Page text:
Did Chicago’s Corrupt Justice System Just Release Two More Child Killers?
Some odd twists and turns lead to the release of a convicted child killer
Former inmates Jerome Johnson and George Anderson were once convicted for their role in the 1991 murders of two children in separate gang shootings on the South Side. On August 21, 1991, 11-year-old Jeremiah Miggins was struck by stray gunfire as he walked home from assisting a neighbor with yard work. Only two months earlier, 14-year-old Kathryn Myles had been gunned down from errant bullets in a gunfight between rival gang members.
The two men were supposed to spend the rest of their lives in prison, but through a bizarre, convoluted legal saga in which their criminal cases unfolded in various political and legal bodies, both men are now free, with the usual chorus of media lapdogs trying to peddle their release as some form of justice.
Johnson and Anderson earned their freedom in large part through a state-funded agency, the Illinois Torture Inquire and Relief Commission (TIRC). Created under the falsehood of addressing police corruption and allegations of torture, TIRC is actually a socialist dream come true, eliminating in one law the entire independence of the judicial system and placing criminal cases strictly under the control of the political machine that runs Chicago, Cook County, and state of Illinois.
Johnson and Anderson were never able to persuade a jury, appeals court or a judge in a post-conviction hearing of their innocence. Nonetheless, through the miracle of TIRC, a collection of unelected commissioners seated on a panel appointed by the governor, many of them with a long history of enmity toward the police and willingness to toss cases on the most arbitrary, vapid justifications, Johnson and Anderson saw their cases resurrected.
What was the main argument by TIRC for sending the Anderson and Johnson cases back into the courts? The argument that there is a so-called pattern of accusations against the detectives who investigated the child murders leading to the pair's convictions. A blatant falsehood, the commission did not address the overwhelming evidence revealed in the federal courts that this pattern theory is a sham.
In these federal cases, there is powerful evidence that many of the allegations against detectives may be fabricated, including claims that the convicted men were directing fellow gang members to solicit false witness statements. Evidence also exists that a biased media ignoring the evidence in the case was an effort to influence weak politicians. Similarly, neither the commission nor media acting on TIRC’s behalf address the fact that the detectives involved in these matters are placing themselves at great legal risk by testifying in each and every case in which they are accused. Testifying amid such legal hazards is hardly the action taken by supposed corrupt police officers.
TIRC and its media abettors ignored all this evidence in the federal courts as the cases were tossed back into the circuit court, where the detectives seemed to stand little chance of seeing justice.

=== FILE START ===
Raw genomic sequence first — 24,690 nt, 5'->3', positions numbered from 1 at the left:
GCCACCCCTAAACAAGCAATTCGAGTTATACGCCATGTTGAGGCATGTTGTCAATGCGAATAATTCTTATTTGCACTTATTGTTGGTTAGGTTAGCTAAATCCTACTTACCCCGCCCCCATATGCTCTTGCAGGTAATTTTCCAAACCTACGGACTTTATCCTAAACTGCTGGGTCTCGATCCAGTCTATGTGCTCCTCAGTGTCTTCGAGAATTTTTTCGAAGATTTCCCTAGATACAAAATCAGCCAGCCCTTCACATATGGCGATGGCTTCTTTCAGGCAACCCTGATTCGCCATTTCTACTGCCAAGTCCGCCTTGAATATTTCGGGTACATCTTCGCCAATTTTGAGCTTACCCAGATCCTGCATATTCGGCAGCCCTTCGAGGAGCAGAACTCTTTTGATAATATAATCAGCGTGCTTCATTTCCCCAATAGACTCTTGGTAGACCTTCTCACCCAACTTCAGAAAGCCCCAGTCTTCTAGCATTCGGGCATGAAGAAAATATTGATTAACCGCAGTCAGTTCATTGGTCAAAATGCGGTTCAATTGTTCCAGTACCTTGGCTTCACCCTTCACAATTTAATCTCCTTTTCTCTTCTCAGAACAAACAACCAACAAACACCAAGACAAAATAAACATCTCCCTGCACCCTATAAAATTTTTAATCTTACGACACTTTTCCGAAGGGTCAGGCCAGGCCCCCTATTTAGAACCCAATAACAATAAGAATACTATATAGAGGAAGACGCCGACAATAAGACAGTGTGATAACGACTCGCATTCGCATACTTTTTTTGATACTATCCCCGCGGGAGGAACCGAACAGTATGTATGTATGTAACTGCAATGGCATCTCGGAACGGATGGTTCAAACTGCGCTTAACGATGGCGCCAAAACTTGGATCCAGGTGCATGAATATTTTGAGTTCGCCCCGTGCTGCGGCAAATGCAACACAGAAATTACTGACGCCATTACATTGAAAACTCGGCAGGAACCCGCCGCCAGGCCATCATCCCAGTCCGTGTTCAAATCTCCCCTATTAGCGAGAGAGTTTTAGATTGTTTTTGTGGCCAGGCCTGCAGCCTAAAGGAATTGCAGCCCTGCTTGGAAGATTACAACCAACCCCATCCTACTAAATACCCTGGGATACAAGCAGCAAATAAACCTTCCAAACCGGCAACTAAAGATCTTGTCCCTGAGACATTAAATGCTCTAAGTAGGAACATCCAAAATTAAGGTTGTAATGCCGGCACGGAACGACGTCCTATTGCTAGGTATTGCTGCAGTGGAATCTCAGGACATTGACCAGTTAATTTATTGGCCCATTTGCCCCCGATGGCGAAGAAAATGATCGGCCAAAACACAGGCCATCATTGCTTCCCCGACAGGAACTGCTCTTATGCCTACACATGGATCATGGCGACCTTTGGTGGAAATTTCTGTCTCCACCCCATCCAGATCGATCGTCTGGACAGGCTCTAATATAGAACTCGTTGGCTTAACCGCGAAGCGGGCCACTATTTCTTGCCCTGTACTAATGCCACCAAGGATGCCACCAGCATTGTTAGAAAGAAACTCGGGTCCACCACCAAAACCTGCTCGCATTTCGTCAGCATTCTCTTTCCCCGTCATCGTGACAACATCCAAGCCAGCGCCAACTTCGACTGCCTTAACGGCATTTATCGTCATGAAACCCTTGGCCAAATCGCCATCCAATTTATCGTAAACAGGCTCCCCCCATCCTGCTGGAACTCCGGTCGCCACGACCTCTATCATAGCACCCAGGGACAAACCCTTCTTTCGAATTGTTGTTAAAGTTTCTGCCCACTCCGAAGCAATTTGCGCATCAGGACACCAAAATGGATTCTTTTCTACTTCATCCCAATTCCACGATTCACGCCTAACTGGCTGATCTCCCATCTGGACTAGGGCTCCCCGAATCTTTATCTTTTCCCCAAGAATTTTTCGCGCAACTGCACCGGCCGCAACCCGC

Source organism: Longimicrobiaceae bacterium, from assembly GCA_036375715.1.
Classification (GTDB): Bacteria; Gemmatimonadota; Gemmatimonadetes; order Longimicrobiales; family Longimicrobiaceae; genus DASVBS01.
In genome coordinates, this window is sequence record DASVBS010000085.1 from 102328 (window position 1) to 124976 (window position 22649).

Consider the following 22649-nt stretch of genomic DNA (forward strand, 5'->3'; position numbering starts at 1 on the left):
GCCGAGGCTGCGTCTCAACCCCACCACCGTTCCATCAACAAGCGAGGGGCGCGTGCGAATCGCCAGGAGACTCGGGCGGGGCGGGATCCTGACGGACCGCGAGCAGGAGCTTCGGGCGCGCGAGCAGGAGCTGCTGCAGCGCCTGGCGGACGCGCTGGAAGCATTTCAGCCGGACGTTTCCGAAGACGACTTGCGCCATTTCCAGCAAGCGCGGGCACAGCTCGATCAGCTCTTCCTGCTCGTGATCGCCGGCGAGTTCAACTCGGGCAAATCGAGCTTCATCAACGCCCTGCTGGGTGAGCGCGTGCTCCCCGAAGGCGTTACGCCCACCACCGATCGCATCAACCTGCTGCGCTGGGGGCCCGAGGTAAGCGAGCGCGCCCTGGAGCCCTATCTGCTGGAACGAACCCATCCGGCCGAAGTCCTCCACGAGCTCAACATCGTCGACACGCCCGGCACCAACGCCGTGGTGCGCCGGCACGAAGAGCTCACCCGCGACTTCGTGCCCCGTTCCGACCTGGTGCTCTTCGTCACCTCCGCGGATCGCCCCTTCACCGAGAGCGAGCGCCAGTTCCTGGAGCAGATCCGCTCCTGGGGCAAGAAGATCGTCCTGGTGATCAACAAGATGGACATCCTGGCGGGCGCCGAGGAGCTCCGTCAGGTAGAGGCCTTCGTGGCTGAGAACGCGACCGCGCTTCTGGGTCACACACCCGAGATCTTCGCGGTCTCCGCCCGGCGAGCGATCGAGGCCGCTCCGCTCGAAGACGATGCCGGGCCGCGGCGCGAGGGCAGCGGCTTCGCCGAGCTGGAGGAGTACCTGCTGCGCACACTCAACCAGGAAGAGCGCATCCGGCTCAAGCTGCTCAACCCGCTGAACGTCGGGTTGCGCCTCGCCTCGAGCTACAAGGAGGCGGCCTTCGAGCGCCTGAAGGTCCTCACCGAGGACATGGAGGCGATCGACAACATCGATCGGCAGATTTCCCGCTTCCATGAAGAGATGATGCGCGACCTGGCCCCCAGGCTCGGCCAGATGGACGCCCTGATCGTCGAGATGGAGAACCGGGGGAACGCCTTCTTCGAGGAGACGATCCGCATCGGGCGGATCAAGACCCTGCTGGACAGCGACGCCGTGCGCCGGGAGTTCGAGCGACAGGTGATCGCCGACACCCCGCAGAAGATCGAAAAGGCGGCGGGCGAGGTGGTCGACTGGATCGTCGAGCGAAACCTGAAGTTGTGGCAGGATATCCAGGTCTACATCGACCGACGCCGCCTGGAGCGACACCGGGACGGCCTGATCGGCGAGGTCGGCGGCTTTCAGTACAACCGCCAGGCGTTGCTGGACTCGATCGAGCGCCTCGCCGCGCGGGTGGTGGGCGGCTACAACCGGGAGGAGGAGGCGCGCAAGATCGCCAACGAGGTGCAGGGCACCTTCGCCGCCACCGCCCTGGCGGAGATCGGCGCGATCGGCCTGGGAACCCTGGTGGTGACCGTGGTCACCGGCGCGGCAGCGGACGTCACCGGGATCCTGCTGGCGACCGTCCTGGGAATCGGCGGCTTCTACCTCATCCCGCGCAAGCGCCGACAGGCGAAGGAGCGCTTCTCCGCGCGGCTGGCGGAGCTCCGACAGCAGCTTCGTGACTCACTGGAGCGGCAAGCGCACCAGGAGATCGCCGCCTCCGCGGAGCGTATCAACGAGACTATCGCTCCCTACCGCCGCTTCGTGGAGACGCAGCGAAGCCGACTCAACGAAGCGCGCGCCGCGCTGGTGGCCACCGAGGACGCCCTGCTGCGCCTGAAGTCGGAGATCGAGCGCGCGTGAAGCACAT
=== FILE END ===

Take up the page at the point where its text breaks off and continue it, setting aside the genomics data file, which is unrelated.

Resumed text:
But then something unforeseen happened: In a new trial, Cook County Circuit Court Judge William Hooks ruled not only that Anderson was guilty of the murders but also that the detectives were falsely accused. Hooks stated that the detectives were being unjustifiably maligned not just in the Anderson-Johnson cases, but in the entire media driven mythology of corruption that has been unleashed on the detectives.
Despite Hook’s decision, it was a short-lived victory for the detectives fighting heroically to resurrect their reputations. Hooks’ stunning ruling — a terrible black eye for TIRC and the salivating media activists once overjoyed at seeing the two offenders get out of prison — was dashed when a state appeals court overturned Hooks decision, claiming, what else, that the men’s claims were credible given “the voluminous evidence of past abuse.”
Apparently, appeals court judges, like the TIRC bureaucrats, do not get over to the federal courts much or do not have access to court documents there. If they did, they would see that the lack of credibility permeates far more the offenders’ claims than it does the investigating detectives.
Then, the case took another incredible turn: Last week, Jerome Johnson walked into court. In a plea deal with special prosecutors that will allow him to stay out of prison and avoid being reconvicted, Johnson admitted not only to his role in the murders, but also George Anderson’s part in the crime as well. Not surprisingly, Johnson’s statements went unreported by the Chicago media.
Many unanswered questions remain, none of which will likely be asked by the fawning activists with journalism degrees in Chicago. Will special prosecutors retry Anderson? How could they justify not doing so when the detectives are willing to testify and the co-offender admitted to his and Anderson’s role in the killings, an admission that bolsters the investigation? What good is TIRC with its immense power to overturn criminal cases in court through arbitrary rulings when even released inmates ultimately admit to the crimes? Don’t Johnson’s statements prove once again the criminal court system did its job, but the political TIRC utterly failed?
How can the police effectively protect the public, let alone themselves, with a kangaroo criminal justice system that has emerged in Chicago, especially through the creation of TIRC? How can the city afford to defend these cases that TIRC and other offenders are foisting on city attorneys when the so-called exonerated offenders file massive lawsuits against case detectives?
Tough, tough questions in the most crooked city.